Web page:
There's no thanks for risks they take, says mum of slain garda
Published 17/10/2015 | 02:30
The mother of another young garda who was killed in the line of duty says people have little appreciation for the risks officers take every day.
Gary McLoughlin (24), from Ballinamore, Co Leitrim, died in hospital 24 hours after his patrol car was rammed by a stolen car in Burt, Co Donegal, in December 2009.
His killer, Martin McDermott (29), was released from the Midlands Prison last month after serving just four years of a seven-year manslaughter sentence.
Speaking from her Leitrim home, Garda McLoughlin's mother Una told the Irish Independent she was heartbroken for the family of Garda Tony Golden after he became the latest young man to lose his life while serving his community. "It's going to be very hard for that poor woman, I know exactly how she is feeling today. I'm just devastated for her.
"It's going to be so hard for her and her three little children and my heart goes out to her," she added.
She said people had little appreciation for the fact that gardaí put themselves in harm's way every day. And she called for more to be done to protect the men and women who put themselves in danger protecting their communities.
"Gary was the 83rd garda death, he was the last to die when we opened the memorial garden for all the gardaí who died.
"There have been five more since 2009 in tragic circumstances like this. It's too many. They have to do something. It's a terrible job and I wouldn't encourage any of my children to do it. I didn't encourage Gary, it was his own choice and it's what he wanted. But there is no thanks for it. People don't seem to appreciate what they do," she added.
Speaking about her own loss, Mrs McLoughlin added that she must live with her grief every day.
"It doesn't take something like this to bring it back, you never forget, it's there every day. We're doing OK, we're alive, living day to day. But part of us is gone and it's never coming back," she added.
Mrs McLoughlin spoke out after the death of Garda Tony Golden, which has led to an outpouring of grief and outrage around the country.
The young father of three was murdered last Sunday as he helped domestic violence victim Siobhán Phillips to leave her home in Omeath, Co Louth.
Ms Phillips, who was also shot multiple times in the incident, remains in a critical condition in hospital.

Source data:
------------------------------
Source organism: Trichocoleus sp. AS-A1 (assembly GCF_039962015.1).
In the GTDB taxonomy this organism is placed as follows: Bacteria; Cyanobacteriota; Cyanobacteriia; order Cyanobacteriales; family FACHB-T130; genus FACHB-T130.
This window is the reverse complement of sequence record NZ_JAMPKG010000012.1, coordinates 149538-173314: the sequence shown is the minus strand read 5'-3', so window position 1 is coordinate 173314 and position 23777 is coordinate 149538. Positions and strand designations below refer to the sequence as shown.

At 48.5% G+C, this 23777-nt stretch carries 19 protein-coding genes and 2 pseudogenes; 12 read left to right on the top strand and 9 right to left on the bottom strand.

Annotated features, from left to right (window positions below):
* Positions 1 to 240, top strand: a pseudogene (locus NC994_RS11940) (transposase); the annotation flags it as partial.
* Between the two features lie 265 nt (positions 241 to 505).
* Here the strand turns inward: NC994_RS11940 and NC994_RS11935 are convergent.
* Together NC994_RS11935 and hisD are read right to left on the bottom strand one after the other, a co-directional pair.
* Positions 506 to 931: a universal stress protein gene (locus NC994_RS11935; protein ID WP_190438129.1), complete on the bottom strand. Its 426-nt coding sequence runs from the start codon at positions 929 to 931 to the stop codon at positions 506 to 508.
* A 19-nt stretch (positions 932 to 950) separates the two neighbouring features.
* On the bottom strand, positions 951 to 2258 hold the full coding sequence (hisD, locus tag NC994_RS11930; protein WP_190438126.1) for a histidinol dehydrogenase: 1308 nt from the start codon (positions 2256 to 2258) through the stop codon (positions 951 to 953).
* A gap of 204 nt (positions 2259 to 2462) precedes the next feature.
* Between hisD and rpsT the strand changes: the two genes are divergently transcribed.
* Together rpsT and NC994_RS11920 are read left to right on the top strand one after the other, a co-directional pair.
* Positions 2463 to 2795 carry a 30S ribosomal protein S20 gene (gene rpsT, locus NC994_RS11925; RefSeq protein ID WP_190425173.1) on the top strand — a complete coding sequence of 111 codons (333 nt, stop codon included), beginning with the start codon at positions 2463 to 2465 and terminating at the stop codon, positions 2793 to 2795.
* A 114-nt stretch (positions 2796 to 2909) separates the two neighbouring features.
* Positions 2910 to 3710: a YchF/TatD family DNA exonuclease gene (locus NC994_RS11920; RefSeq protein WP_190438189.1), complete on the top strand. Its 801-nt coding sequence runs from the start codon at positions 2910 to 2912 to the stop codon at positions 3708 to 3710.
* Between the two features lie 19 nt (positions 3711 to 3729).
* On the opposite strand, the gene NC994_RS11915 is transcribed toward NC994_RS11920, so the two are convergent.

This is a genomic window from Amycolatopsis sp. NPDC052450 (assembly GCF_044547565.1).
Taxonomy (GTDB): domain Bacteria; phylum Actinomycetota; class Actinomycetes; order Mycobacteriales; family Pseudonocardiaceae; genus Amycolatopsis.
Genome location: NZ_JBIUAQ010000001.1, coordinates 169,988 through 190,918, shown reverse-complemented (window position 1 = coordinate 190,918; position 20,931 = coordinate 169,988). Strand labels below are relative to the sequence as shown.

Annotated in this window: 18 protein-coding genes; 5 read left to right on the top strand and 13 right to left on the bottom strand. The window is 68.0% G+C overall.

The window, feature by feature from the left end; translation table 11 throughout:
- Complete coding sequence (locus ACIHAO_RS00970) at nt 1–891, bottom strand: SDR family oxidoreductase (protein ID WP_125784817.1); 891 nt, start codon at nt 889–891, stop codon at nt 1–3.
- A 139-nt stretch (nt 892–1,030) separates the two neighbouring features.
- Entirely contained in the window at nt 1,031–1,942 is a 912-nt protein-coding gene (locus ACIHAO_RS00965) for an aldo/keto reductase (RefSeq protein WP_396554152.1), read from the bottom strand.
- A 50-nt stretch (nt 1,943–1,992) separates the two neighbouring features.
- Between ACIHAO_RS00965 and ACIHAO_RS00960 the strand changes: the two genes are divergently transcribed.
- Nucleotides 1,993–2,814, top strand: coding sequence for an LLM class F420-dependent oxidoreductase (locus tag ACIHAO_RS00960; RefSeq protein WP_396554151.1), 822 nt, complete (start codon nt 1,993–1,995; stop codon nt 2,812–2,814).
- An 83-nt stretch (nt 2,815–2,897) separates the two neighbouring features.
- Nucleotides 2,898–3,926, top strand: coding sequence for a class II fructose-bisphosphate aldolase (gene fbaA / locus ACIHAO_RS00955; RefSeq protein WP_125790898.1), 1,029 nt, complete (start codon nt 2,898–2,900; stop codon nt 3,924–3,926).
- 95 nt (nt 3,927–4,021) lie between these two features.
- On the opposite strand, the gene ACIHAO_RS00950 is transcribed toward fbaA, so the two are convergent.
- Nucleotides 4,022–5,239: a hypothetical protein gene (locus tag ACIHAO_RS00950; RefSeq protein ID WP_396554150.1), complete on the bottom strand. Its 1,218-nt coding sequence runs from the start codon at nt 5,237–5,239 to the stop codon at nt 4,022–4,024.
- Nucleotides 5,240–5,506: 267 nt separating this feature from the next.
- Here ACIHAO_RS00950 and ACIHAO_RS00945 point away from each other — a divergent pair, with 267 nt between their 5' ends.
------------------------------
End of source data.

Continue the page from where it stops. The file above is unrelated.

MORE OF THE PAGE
The gunman, Adrian Crevan Mackin, then killed himself.
On Thursday, close to 5,000 mourners, including 4,000 gardaí, attended Garda Golden's State funeral at St Oliver Plunkett Church in the seaside village of Blackrock, near Dundalk, where he had lived with his young family.
The sea of blue offered comfort to Garda Golden's grief-stricken widow Nicola and three young children, Lucy, Alex and Andrew, along with the slain garda's parents, David and Breege, and siblings, David, Kenneth, Patrick, Sean and Mary.
Among the mourners were President Michael D Higgins and Taoiseach Enda Kenny.
Garda Commissioner Nóirín O'Sullivan, who gave the homily at the funeral, described the father of three as an extraordinary member of the force who had become a "hero in death".
During the funeral mass, Fr Pádraig Keenan told mourners Garda Golden's death was a "cold-blooded murder" of a "guardian of the peace" in the line of duty.
Telling mourners that Tony was the 88th member of An Garda Síochána to die protecting the country, society and community, Fr Keenan added: "It is 88 members too many. He, like all the others, is mourned by the entire nation. His murder brings to mind once again all the families and communities that have been affected on our island."
Referring to the unsolved murder of Det Garda Adrian O'Donohue three years ago in nearby Lordship, Fr Keenan said: "Too many hearts have been broken and lives shattered. I say on this day, from the depths of my heart - and I am sure I speak for all people of goodwill - when I say that there is no place for violence in our society, violence is wrong, always wrong."